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Surviving abuse

Some throw themselves into school work, others turn to drink or drugs. Judith Trowell looks at strategies children use to deal with ill-treatment.What is abuse? For a child, being smacked may be abusive. If they live in a family where smacking is the norm, the punishment has to be more extreme to be considered abusive - hitting a child so hard it leaves marks, cigarette burns or broken bones. Some children witness one parent hitting the other and this can cause more distress than when they are hit themselves.

Sexual abuse is not straightforward to define either. Some children can be distressed if they witness adult sexual activity or see a sex video. Some are disturbed by one-off sexual abuse, whether or not there is penetration or sexual touching. Others seem to cope.

When the child has been distressed by serious abuse, patterns of response vary with age. Small children are aware of sexual feelings and have strong sexual feelings for their mother and father, but are confused about how babies are made and the different body parts. If they are physically or sexually abused, the experiences may be painful, frightening or exciting but the child does not have the capacity to process these responses - what are stored in their mind are merely sensations. If they are aroused, they might seek to provoke similar reactions from others, seeking sexual contact or behaving in a way that might lead to smacking. But these young children are unlikely to be able to talk about what is happening. It is their behaviour that gives the clues.

In primary schools, as with pre-school children, signs to look out for may be tummy aches, wetting or soiling of their pants. They may also become very tired, withdrawn or sad. Some become overactive or unable to concentrate and their learning drops off. Children can start avoiding people and giving up on relationships. Others throw themselves into school work and life and may do quite well. They are often reluctant to go home at the end of the day. Some retreat into a fantasy world of daydreams.

They may also suffer from post-traumatic stress disorder, when memories of what happened flood into their mind unexpectedly. These children may try to tell someone but often say no one wanted to listen; it may be the dinner lady or playground assistant who has the time. Or they may talk about what has happened but are afraid of the consequences. They could have been threatened and often do not want their family broken up, although they want the abuse to stop.

At puberty, boys and girls stop their sniggers and snide remarks about sex as they have to cope with their bodily changes and hormone surges. Physical or sexual abuse can be particularly confusing and distressing at this time. Body hair, menstruation and wet dreams already leave teenagers in a volatile state; if they have to manage physical interference as well, this is very disturbing. Some withdraw into despair and may even become suicidal; others take to drink or drugs to anaesthetise themselves; others become promiscuous.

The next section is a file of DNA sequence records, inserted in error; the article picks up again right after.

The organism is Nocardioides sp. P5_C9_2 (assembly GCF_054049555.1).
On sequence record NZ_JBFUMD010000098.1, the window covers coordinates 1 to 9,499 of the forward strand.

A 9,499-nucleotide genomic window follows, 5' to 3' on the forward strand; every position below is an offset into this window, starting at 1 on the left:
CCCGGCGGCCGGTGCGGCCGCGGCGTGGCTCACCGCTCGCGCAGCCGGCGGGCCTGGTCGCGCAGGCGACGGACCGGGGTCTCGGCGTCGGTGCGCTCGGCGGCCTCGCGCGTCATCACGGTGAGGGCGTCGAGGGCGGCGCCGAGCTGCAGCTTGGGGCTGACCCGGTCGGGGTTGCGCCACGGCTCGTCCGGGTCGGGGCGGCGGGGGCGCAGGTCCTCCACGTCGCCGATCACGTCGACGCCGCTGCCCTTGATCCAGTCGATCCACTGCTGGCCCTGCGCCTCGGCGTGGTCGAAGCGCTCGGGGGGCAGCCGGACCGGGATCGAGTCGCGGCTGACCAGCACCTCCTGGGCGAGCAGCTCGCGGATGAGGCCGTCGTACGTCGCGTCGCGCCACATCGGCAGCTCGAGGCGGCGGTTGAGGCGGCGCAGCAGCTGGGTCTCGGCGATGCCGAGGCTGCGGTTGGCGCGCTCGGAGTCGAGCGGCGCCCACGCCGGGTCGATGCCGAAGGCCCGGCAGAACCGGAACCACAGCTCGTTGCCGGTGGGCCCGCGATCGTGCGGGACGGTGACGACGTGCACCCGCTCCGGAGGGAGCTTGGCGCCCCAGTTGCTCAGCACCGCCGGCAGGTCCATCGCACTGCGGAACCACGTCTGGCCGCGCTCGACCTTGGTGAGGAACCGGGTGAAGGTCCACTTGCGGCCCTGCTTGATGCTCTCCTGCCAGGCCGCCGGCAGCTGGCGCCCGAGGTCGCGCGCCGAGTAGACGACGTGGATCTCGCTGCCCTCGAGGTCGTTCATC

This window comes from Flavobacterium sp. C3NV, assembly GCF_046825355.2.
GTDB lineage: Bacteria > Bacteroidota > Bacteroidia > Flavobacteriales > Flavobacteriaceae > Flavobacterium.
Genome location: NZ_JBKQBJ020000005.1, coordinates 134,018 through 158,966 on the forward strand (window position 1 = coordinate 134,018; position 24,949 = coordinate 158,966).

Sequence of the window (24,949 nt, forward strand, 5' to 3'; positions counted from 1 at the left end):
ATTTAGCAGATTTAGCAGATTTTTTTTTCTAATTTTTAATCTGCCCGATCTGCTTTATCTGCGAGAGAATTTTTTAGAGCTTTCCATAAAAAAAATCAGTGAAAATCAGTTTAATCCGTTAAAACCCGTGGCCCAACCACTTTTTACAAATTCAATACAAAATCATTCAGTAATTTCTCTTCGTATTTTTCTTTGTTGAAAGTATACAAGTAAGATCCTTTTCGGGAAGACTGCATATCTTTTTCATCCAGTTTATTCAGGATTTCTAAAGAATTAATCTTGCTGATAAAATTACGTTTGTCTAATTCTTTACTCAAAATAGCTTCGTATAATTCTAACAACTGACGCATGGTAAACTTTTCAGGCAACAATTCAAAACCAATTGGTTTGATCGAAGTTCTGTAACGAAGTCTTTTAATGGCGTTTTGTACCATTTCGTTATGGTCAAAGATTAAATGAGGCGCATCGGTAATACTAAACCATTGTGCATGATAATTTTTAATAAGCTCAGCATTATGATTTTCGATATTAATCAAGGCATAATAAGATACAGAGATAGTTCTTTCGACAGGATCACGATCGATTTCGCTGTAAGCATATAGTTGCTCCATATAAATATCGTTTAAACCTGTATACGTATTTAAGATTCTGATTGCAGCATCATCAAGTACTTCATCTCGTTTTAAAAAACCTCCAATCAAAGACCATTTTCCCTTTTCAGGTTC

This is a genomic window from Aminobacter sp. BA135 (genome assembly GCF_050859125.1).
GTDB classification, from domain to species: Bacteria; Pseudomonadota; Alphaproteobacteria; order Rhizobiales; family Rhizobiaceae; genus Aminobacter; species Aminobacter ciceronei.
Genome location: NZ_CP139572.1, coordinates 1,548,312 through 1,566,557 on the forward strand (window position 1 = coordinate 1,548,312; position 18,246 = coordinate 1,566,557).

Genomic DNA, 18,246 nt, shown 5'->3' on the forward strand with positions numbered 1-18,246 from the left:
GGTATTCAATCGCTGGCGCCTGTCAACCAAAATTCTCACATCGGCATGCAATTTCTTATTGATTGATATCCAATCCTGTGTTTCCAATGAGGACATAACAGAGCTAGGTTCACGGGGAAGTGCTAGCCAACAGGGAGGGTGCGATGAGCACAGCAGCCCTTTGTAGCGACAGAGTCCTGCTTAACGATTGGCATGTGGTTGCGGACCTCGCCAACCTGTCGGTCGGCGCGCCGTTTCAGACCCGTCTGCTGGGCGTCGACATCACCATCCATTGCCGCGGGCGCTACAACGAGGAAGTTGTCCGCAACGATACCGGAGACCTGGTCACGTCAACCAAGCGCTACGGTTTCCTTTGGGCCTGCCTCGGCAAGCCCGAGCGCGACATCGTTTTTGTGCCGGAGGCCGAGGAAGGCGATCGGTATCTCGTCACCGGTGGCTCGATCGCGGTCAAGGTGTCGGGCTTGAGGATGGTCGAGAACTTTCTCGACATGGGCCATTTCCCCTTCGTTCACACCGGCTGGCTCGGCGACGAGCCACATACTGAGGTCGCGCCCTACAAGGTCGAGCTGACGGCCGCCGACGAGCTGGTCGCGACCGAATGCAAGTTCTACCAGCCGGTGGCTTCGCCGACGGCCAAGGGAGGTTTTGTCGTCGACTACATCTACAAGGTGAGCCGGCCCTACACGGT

Older adolescents can appear contemptuous, scathingly dismissive of adults and distant. Others throw themselves into school work as they see higher education as a means of escape - and often become members of the caring professions, such as nursing.

What is happening psychologically in all these children and young people is a mix of strategies to survive. If early attachments are good, they may have the resources to find help: a phone line, relative, family friend, or the parent of a school friend. But if the situation is difficult, they can retreat into a way of functioning that we call "splitting", where the good and bad are divided. Their peer group may be good and adults bad, or they may see themselves as bad and worthless and other siblings as good. Most difficult to manage is the impact on those around them, as they may unleash their unbearable feelings.

Most young people who have suffered abuse have problems trusting anyone and say it may take a long time of someone being reliable and available before they will open up. There are a few who indiscriminately talk to anyone.

Provided it is not life-threatening, physical abuse is not quite so damaging psychologically as sexual abuse. Sexual corruption and violation seem to give an extra dimension to the damage.

Professor Judith Trowell is honorary consultant child and adolescent psychiatrist at The Tavistock Clinic in London


- NSPCC Turning Points: a resource pack for communication with children (

- Family Violence In Primary Care, edited by Stephen Amiel and Iona Heath, OUP 2003

- Child Sexual Abuse: Responding to the experience of children, edited by Nigel Parton and Corinne Wattam, WileyNSPCC, Chichester, 1999.

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